Here's an interesting (and at times chucklesome) essay by ex-Depeche Mode member Alan Wilder, concerning the music industry and its ongoing existential crisis. Topics covered include an increasingly fickle and attention-starved attitude towards listening, the loudness war's attempt to catch the consumer's ear for a moment---along with the ensuing ear fatigue that sets in when you try to listen intently, and musings on alternative modes of operation and distribution. Bang-on the nail and well worth a read.
Coincidentally, making use of the boutique-approach discussed by Wilder, Trent Reznor just released some new NIN, entitled Ghosts I-IV, directly available through his site (or at least, it will be available once the server-crushing traffic wanes---I ended up getting the free release through a NIN-authorised torrent). There's an almost bewildering variety of products and prices available in addition to the free version, right up to the $300 Ultra-Mega-3000 Edition.
It's interesting to see these special editions increasingly being offered alongside standard releases, to subsidise the mp3 and basic CD releases. Giving away part of the release for free also makes a lot of sense, especially when there are so many tracks on offer anyway; Ghosts I clocks in at almost half an hour of music, free for familiarisation, to become lodged in the mind of listeners, who'll then hopefully be back for more. Assuming I get enough material written, I can see myself utilising a similar method. After all, why limit a release to a single CD or 74 minutes of music if you've written the equivalent of two CDs? Package it all together as a single release, and give away 30--40% of it as mp3s to get people listening straight away before you're eclipsed by next week's news. Little use saving it for a separate release if no-one will give either release a chance.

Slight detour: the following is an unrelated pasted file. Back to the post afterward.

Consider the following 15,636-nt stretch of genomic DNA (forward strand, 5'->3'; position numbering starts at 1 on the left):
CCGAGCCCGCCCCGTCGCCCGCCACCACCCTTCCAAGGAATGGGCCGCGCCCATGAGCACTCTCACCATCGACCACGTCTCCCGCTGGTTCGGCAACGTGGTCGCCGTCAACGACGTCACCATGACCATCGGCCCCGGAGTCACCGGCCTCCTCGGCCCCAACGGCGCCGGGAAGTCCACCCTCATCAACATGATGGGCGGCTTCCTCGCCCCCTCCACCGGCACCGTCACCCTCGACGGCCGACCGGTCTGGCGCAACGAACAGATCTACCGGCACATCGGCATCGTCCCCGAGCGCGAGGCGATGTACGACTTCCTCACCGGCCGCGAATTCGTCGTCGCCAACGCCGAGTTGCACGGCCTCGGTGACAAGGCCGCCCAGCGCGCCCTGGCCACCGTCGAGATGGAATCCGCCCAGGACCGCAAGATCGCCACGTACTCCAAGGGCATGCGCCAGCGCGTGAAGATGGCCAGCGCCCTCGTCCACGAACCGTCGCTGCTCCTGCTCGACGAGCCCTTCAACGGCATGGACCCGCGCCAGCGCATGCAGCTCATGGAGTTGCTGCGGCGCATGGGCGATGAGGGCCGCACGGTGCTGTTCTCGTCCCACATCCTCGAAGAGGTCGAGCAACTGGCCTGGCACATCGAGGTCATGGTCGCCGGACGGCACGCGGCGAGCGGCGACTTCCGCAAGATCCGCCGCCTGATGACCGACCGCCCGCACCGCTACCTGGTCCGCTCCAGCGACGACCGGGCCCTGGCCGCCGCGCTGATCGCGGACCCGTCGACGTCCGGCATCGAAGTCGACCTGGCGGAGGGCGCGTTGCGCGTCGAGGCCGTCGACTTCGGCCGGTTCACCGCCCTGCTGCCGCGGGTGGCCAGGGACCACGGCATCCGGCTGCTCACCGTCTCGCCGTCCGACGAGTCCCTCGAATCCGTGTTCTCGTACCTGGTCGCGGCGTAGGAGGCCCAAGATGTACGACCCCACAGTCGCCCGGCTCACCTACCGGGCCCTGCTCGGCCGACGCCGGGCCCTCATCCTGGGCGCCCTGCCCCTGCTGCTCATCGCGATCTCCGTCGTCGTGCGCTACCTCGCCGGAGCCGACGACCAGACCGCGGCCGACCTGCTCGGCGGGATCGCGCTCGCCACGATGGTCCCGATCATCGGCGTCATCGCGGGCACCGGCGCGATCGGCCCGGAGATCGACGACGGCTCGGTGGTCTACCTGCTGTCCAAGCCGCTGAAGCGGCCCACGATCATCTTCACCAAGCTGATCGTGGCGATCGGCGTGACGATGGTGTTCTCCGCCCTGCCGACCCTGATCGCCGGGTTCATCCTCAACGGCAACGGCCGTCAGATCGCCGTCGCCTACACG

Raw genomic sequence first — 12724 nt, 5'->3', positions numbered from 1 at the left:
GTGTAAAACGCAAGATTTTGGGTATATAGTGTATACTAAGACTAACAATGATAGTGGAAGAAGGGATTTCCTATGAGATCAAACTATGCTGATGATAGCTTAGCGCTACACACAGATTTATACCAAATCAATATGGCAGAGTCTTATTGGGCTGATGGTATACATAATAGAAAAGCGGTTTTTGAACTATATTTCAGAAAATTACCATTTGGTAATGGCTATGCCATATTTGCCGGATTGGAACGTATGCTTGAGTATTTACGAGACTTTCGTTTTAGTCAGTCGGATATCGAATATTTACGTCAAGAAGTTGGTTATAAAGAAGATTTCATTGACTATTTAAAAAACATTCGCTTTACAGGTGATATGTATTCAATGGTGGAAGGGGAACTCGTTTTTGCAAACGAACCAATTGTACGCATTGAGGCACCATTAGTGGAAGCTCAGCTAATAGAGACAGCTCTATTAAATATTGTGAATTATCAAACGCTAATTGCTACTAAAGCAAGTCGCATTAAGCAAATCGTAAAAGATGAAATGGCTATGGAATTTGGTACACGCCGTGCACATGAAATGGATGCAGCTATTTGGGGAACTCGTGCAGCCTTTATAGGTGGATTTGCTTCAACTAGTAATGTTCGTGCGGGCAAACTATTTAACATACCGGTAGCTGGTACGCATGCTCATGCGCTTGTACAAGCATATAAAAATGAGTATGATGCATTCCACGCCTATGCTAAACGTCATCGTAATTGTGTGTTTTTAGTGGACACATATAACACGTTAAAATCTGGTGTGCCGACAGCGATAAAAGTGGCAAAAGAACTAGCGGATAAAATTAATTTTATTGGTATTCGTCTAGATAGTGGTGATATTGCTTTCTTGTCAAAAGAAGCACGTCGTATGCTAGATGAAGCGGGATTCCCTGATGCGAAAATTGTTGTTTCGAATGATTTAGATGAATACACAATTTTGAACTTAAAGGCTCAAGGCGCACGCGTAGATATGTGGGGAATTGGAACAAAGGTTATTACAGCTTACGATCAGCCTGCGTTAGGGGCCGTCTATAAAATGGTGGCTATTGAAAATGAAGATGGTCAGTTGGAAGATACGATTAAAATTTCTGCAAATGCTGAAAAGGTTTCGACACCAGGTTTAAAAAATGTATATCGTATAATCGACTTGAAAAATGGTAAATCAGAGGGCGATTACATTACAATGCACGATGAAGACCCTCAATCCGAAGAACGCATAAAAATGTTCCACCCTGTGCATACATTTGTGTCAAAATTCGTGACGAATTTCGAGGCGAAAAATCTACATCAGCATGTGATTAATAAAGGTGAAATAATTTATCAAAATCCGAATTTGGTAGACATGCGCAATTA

It's that time of year again when the North-East of England sees the biennial AV Festival descend upon its streets for a week. Working feverishly over the preceding fortnight, I managed to get involved by writing a piece of music for the festivities being held in Newcastle's Culture Lab, as part of the Music & Machines VIII conference. My resulting contribution was a 4.1 9-minute piece called Reception.
This year the symposium shared the AV Festival's theme of Broadcast, featuring a variety of lectures, presentations and interventions by various key writers, artists and musicians. In between the scheduled presentations, artists from Newcastle University presented a series of installations and performance pieces taking inspiration from Jeffrey Sconce's notion of Haunted Media, using sample material sourced from Antonin Artaud's Pour en finir avec le jugement de Dieu, a recording originally commissioned by Radio France sixty years ago for a broadcast that never was (unsurprising, given the blasphemous and and somewhat scatological subject matter).
For those of you who were interested in hearing my very early works, I've added tracks from my 2001 demo CD, AudioMicroDevice, to the music page, completely remastered, with high quality versions also available for purchase. I guess it's the first time for almost eight years that these tracks are available in genuine lossless CD-quality, too.